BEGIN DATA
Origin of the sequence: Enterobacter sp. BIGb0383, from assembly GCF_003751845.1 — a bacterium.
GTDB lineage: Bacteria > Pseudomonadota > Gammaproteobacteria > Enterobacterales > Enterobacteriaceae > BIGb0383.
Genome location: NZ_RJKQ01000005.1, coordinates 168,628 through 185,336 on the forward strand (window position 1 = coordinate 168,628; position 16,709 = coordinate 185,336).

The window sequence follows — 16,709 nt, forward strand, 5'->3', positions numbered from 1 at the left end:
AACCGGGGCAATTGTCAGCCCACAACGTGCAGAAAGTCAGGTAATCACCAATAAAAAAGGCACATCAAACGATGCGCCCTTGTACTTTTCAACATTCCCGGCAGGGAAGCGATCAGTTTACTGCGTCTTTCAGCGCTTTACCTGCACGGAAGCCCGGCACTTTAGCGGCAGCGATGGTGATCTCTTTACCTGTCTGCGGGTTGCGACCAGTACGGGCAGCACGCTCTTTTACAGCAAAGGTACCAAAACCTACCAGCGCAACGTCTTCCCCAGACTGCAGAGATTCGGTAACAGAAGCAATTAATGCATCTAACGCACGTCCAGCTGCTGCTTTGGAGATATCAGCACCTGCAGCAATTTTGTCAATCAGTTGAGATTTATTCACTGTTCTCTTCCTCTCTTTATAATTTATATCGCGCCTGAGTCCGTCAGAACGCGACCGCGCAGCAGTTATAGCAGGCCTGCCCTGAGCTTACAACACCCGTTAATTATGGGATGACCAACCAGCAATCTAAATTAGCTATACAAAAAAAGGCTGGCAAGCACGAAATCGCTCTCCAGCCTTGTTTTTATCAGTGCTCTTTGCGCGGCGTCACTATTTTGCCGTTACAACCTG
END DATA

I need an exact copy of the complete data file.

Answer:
Origin of the sequence: Enterobacter sp. BIGb0383, from assembly GCF_003751845.1 — a bacterium.
GTDB lineage: Bacteria > Pseudomonadota > Gammaproteobacteria > Enterobacterales > Enterobacteriaceae > BIGb0383.
Genome location: NZ_RJKQ01000005.1, coordinates 168,628 through 185,336 on the forward strand (window position 1 = coordinate 168,628; position 16,709 = coordinate 185,336).

The window sequence follows — 16,709 nt, forward strand, 5'->3', positions numbered from 1 at the left end:
AACCGGGGCAATTGTCAGCCCACAACGTGCAGAAAGTCAGGTAATCACCAATAAAAAAGGCACATCAAACGATGCGCCCTTGTACTTTTCAACATTCCCGGCAGGGAAGCGATCAGTTTACTGCGTCTTTCAGCGCTTTACCTGCACGGAAGCCCGGCACTTTAGCGGCAGCGATGGTGATCTCTTTACCTGTCTGCGGGTTGCGACCAGTACGGGCAGCACGCTCTTTTACAGCAAAGGTACCAAAACCTACCAGCGCAACGTCTTCCCCAGACTGCAGAGATTCGGTAACAGAAGCAATTAATGCATCTAACGCACGTCCAGCTGCTGCTTTGGAGATATCAGCACCTGCAGCAATTTTGTCAATCAGTTGAGATTTATTCACTGTTCTCTTCCTCTCTTTATAATTTATATCGCGCCTGAGTCCGTCAGAACGCGACCGCGCAGCAGTTATAGCAGGCCTGCCCTGAGCTTACAACACCCGTTAATTATGGGATGACCAACCAGCAATCTAAATTAGCTATACAAAAAAAGGCTGGCAAGCACGAAATCGCTCTCCAGCCTTGTTTTTATCAGTGCTCTTTGCGCGGCGTCACTATTTTGCCGTTACAACCTG